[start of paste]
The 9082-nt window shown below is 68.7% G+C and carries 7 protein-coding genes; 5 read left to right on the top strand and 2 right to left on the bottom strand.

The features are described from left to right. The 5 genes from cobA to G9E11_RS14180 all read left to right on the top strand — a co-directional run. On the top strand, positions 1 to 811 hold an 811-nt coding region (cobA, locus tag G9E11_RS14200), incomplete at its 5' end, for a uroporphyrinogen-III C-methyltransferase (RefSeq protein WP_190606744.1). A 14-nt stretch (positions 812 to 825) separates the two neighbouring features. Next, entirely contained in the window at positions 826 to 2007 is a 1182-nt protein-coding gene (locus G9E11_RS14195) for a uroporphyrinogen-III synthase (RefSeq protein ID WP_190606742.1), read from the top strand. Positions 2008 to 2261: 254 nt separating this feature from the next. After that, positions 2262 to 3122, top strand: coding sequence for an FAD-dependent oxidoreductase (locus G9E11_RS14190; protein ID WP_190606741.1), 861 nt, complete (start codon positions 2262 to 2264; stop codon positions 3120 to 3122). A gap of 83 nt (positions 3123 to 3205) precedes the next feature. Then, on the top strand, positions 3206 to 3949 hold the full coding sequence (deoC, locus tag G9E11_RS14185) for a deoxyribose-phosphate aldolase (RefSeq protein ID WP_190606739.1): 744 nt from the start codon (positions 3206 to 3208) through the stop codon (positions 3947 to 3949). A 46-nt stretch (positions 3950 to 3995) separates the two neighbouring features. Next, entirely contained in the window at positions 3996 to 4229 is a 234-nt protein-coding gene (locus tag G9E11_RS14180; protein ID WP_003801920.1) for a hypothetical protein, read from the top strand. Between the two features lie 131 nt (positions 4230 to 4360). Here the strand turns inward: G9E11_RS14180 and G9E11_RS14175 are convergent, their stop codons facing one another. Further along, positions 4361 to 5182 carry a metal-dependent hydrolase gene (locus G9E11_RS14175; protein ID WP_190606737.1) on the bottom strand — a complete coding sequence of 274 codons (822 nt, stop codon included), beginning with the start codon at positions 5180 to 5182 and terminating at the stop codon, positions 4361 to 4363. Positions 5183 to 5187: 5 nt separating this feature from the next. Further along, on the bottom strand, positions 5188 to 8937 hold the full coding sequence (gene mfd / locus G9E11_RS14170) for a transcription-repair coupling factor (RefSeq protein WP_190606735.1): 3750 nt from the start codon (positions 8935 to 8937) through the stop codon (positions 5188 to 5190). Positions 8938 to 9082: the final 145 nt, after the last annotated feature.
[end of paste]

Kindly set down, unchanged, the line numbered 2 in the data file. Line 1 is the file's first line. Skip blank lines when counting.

The features are described from left to right. The 5 genes from cobA to G9E11_RS14180 all read left to right on the top strand — a co-directional run. On the top strand, positions 1 to 811 hold an 811-nt coding region (cobA, locus tag G9E11_RS14200), incomplete at its 5' end, for a uroporphyrinogen-III C-methyltransferase (RefSeq protein WP_190606744.1). A 14-nt stretch (positions 812 to 825) separates the two neighbouring features. Next, entirely contained in the window at positions 826 to 2007 is a 1182-nt protein-coding gene (locus G9E11_RS14195) for a uroporphyrinogen-III synthase (RefSeq protein ID WP_190606742.1), read from the top strand. Positions 2008 to 2261: 254 nt separating this feature from the next. After that, positions 2262 to 3122, top strand: coding sequence for an FAD-dependent oxidoreductase (locus G9E11_RS14190; protein ID WP_190606741.1), 861 nt, complete (start codon positions 2262 to 2264; stop codon positions 3120 to 3122). A gap of 83 nt (positions 3123 to 3205) precedes the next feature. Then, on the top strand, positions 3206 to 3949 hold the full coding sequence (deoC, locus tag G9E11_RS14185) for a deoxyribose-phosphate aldolase (RefSeq protein ID WP_190606739.1): 744 nt from the start codon (positions 3206 to 3208) through the stop codon (positions 3947 to 3949). A 46-nt stretch (positions 3950 to 3995) separates the two neighbouring features. Next, entirely contained in the window at positions 3996 to 4229 is a 234-nt protein-coding gene (locus tag G9E11_RS14180; protein ID WP_003801920.1) for a hypothetical protein, read from the top strand. Between the two features lie 131 nt (positions 4230 to 4360). Here the strand turns inward: G9E11_RS14180 and G9E11_RS14175 are convergent, their stop codons facing one another. Further along, positions 4361 to 5182 carry a metal-dependent hydrolase gene (locus G9E11_RS14175; protein ID WP_190606737.1) on the bottom strand — a complete coding sequence of 274 codons (822 nt, stop codon included), beginning with the start codon at positions 5180 to 5182 and terminating at the stop codon, positions 4361 to 4363. Positions 5183 to 5187: 5 nt separating this feature from the next. Further along, on the bottom strand, positions 5188 to 8937 hold the full coding sequence (gene mfd / locus G9E11_RS14170) for a transcription-repair coupling factor (RefSeq protein WP_190606735.1): 3750 nt from the start codon (positions 8935 to 8937) through the stop codon (positions 5188 to 5190). Positions 8938 to 9082: the final 145 nt, after the last annotated feature.